cartoon by Michael Leunig
Letting go of the idea of free will is both liberating and terrifying. As I watch the world devolve into fascism and nuclear brinksmanship, I long to believe this is just a temporary aberration in human behaviour, though I know it is not.
It’s pretty clear now that the bipartisan American PMC, goaded by the Pentagon and military-industrial complex (the one Eisenhower, the Republican president and war general warned us about), is so ashamed of its 60 years of endless and uninterrupted military and political blunders and failures, that it has doubled down and is now hell-bent on regime change in Russia and China even at the risk of nuclear war.
The parallel propaganda war, unlike its real wars, has been a stunning success: In a total reversal, most people in the US/NATO bloc now falsely believe it was the Americans, not the Russians, who were most responsible for defeating the Nazis in WW2, and now falsely believe that China presents an existential threat to their security. In Australia, for example, both oligopolistic newspaper chains have been running long series of Pentagon-scripted fear-mongering editorials calling for a return to compulsory military service for young Australians and preparations for war with China (its largest trading partner) in 2025. This while the US has secured absolute rights to use American military bases in Australia to assemble its missiles and other war arsenals ready to launch the war.
Sadly, this collective madness is just the result of how we dumb, ignorant, gullible humans have been conditioned all of our lives. It’s the ghastly result of all eight billion of us doing our best. A quote from Julian Jaynes comes to mind:
Animals are evolved; nervous systems and their mechanical reflexes increase in complexity; when some unspecified degree of nervous complexity is reached, consciousness appears, and so begins its futile course as a helpless spectator of cosmic events. What we do is completely controlled by the wiring diagram of the brain and its reflexes to external stimuli. Consciousness is nothing more than the heat given off by the wires, a mere epiphenomenon.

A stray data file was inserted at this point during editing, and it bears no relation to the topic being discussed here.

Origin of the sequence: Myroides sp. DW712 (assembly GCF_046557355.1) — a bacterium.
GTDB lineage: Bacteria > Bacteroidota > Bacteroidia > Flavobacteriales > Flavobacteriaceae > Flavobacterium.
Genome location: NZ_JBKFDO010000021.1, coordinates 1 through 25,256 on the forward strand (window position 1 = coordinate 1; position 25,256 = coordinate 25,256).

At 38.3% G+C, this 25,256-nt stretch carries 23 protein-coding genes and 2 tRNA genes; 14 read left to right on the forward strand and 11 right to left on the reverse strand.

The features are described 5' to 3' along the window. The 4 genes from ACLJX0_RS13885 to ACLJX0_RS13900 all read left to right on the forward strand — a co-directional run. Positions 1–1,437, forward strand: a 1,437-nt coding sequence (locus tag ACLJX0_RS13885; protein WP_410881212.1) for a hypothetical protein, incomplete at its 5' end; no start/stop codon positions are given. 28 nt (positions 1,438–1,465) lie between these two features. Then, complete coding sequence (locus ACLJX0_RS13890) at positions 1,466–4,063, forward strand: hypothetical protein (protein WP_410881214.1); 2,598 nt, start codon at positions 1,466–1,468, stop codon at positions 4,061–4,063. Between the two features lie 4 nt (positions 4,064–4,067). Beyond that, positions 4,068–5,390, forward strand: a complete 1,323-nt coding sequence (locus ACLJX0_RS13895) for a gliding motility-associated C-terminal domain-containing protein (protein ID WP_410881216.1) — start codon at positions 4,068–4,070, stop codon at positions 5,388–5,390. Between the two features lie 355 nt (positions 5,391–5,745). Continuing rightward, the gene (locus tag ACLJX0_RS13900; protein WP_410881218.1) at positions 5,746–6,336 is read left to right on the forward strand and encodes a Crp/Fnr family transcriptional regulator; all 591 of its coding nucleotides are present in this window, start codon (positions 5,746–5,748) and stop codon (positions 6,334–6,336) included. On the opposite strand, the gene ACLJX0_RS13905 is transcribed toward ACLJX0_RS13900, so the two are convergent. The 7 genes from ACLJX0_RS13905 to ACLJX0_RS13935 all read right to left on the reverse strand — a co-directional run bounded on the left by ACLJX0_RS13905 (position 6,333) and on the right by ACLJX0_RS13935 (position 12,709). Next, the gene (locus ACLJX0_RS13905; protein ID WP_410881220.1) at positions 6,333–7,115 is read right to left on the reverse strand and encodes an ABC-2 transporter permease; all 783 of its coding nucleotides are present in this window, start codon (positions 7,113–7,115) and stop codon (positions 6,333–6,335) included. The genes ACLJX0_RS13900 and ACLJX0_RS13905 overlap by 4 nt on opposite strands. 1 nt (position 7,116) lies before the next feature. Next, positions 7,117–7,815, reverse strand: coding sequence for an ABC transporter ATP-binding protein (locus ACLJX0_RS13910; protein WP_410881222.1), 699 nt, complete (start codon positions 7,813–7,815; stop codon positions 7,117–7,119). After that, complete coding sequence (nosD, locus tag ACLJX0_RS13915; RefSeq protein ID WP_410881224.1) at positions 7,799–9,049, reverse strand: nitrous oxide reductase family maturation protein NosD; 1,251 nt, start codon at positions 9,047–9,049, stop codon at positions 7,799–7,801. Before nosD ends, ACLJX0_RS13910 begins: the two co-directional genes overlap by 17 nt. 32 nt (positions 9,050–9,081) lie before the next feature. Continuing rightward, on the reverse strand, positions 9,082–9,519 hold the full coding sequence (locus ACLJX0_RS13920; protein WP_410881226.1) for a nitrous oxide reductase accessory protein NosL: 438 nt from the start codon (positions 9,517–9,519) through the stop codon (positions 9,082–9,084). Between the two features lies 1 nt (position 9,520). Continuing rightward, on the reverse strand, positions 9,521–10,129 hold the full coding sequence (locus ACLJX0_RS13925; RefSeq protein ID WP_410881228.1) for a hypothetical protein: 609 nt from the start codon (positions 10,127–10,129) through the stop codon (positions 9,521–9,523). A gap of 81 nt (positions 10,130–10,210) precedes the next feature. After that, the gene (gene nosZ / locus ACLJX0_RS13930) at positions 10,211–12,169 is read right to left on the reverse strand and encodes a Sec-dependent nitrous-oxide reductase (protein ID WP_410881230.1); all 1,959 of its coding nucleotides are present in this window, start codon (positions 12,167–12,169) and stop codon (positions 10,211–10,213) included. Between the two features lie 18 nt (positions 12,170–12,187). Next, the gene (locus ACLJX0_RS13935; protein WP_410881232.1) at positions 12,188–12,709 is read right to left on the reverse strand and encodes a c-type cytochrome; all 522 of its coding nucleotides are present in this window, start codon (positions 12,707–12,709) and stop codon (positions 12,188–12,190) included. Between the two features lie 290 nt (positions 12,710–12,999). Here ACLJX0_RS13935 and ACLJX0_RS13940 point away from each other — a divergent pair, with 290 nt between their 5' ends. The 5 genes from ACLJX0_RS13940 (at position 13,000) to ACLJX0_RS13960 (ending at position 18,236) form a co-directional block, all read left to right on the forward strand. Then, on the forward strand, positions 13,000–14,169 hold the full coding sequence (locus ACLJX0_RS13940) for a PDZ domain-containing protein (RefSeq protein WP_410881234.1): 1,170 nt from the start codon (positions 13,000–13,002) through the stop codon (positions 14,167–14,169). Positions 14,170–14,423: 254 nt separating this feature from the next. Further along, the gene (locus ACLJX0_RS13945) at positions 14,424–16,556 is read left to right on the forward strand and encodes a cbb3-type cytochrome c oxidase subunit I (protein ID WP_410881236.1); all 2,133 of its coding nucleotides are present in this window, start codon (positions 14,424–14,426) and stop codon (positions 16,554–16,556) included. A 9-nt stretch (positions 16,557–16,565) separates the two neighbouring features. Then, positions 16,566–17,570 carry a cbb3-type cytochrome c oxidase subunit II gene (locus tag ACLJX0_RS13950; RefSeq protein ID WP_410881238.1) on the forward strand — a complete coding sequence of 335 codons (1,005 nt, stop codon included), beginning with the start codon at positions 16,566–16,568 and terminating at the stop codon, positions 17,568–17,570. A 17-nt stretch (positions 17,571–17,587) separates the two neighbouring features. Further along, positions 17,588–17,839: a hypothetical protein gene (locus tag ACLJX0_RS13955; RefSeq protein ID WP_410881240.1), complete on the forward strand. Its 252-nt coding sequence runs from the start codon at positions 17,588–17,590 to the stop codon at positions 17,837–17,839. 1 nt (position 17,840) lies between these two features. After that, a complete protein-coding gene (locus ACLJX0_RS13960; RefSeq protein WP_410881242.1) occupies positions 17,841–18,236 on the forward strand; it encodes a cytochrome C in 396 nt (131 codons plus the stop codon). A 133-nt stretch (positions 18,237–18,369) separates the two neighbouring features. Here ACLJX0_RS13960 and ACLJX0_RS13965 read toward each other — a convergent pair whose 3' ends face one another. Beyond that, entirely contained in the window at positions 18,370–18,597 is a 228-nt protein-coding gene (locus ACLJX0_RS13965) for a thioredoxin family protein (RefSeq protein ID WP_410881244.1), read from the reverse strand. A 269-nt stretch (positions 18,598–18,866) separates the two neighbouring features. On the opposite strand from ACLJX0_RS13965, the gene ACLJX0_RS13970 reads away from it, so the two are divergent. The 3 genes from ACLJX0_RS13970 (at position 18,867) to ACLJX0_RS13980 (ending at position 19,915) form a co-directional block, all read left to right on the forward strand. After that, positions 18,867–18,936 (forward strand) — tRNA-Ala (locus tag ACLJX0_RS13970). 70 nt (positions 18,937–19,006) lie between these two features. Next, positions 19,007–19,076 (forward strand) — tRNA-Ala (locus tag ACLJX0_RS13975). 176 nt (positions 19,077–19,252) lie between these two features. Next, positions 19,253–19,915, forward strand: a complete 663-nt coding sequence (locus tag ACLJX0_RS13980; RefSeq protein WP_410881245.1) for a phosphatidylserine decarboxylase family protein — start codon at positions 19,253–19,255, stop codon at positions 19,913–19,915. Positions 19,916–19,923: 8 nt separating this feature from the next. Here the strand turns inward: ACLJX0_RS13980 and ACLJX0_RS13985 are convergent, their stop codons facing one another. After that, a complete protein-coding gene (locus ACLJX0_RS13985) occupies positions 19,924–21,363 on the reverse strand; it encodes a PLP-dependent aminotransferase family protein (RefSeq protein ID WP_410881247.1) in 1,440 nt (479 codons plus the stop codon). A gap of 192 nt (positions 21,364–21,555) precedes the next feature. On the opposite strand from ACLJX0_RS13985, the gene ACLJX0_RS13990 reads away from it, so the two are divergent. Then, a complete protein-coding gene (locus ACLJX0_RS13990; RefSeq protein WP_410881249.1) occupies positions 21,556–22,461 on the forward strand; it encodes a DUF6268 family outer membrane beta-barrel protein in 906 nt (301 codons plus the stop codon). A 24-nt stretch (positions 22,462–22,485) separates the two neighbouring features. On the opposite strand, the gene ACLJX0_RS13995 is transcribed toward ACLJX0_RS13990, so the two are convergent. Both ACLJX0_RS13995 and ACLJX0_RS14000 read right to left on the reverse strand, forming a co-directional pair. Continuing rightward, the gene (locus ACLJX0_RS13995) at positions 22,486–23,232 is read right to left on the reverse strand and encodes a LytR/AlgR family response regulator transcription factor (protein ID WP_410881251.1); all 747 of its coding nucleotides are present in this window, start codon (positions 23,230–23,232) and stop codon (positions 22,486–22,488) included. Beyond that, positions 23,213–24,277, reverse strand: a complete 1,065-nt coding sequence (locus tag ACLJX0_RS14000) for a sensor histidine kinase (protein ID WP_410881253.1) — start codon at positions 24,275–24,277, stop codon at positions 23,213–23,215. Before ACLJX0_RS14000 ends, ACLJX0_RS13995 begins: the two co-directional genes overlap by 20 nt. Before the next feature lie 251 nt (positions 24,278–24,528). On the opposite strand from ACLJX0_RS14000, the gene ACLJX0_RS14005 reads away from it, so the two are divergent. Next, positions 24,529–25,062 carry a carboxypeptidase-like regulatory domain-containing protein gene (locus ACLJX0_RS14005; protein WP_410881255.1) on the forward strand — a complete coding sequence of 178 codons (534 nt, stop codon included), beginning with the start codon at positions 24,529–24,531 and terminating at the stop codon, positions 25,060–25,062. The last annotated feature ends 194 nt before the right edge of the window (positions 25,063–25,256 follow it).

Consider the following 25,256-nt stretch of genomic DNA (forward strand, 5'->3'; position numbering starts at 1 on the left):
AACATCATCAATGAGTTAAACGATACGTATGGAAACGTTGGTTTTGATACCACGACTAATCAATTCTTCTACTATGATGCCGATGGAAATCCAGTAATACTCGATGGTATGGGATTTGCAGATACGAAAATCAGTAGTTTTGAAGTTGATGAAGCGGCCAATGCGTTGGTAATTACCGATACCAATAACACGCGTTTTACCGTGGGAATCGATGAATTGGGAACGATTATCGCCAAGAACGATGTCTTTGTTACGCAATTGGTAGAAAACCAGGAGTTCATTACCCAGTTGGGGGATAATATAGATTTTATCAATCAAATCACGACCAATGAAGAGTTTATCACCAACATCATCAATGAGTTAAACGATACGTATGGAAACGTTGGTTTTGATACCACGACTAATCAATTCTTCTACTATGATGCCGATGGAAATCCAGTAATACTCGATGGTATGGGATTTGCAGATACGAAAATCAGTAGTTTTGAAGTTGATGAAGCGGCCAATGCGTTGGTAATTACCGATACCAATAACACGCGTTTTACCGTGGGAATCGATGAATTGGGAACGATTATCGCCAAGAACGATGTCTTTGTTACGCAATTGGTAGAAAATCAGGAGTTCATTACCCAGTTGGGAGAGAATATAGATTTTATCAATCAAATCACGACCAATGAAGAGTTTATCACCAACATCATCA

Consciousness can no more modify the working mechanism of the body or its behavior than can the whistle of a train modify its machinery or where it goes. Moan as it will, the tracks have long ago decided where the train will go. Consciousness is the melody that floats from the harp and cannot pluck its strings, the foam struck raging from the river that cannot change its course, the shadow that loyally walks step for step beside the pedestrian, but is quite unable to influence his journey.
The tracks have long ago determined where this train, the human experiment, was going to go, and all we can do is shrug and wish it had been otherwise.
Et in Terra Pax. Sigh.
cartoon (thanks to Jae Mather for the link) (unable to find this online — neither Google image lens nor a search on the cartoonist’s name turns up anything)
I expect you don’t need to read any more articles about looming economic and ecological collapse. As has been explained here ad nauseam, systems collapse is accelerating, and nothing that anyone is doing is having any significant impact. The brief respite of La Niña has ended, so get ready for faster global warming. Otherwise, not much new to report.
Migrating to a low-tech future: The Honest Sorcerer, B, explores what the next decades will be like for most of us as we shift from an unsustainable economy of profligate waste, to a save-fix-and-scavenge economy.
The perpetual con of nuclear: Albert Bates explains how the old con about nuclear energy is being resurrected to try to sell nuclear fusion as a technotopian solution to energy problems. He also explains the accelerating nightmare of methane release into the atmosphere, partly thanks to fracking and the US bombing of the Nord Stream pipelines.
The vicious cycle of pesticide use: How pesticide use and climate collapse are advancing in lockstep. Thanks to Kavana Tree Bressen for the link.
Calvin and Hobbes cartoon by Bill Watterson, who has a new adult fable book coming out
I have Stewart McDonald’s emails: Craig Murray totally undermines a Scottish MP-con-artist’s attempt to pin his incompetent leaking of his own personal information, on “Russians”.
A well-being economy: Interesting attempt to outline what an economy based on well-being rather than profit and growth, might look like.
The road to drug decriminalization: A long and important review and discussion of the complex challenges of combating toxic street drug poisonings; some of the Vancouver politicians really do get it. By contrast, a report on what Oregon and BC are doing, fails to mention the critical step of creating a safe supply.
The irrepressible Clare Daly: The Irish MEP is serving as a one-woman conscience for the entire European Community. Here she is again talking about EU silence on the US bombing of the Nord Stream pipelines.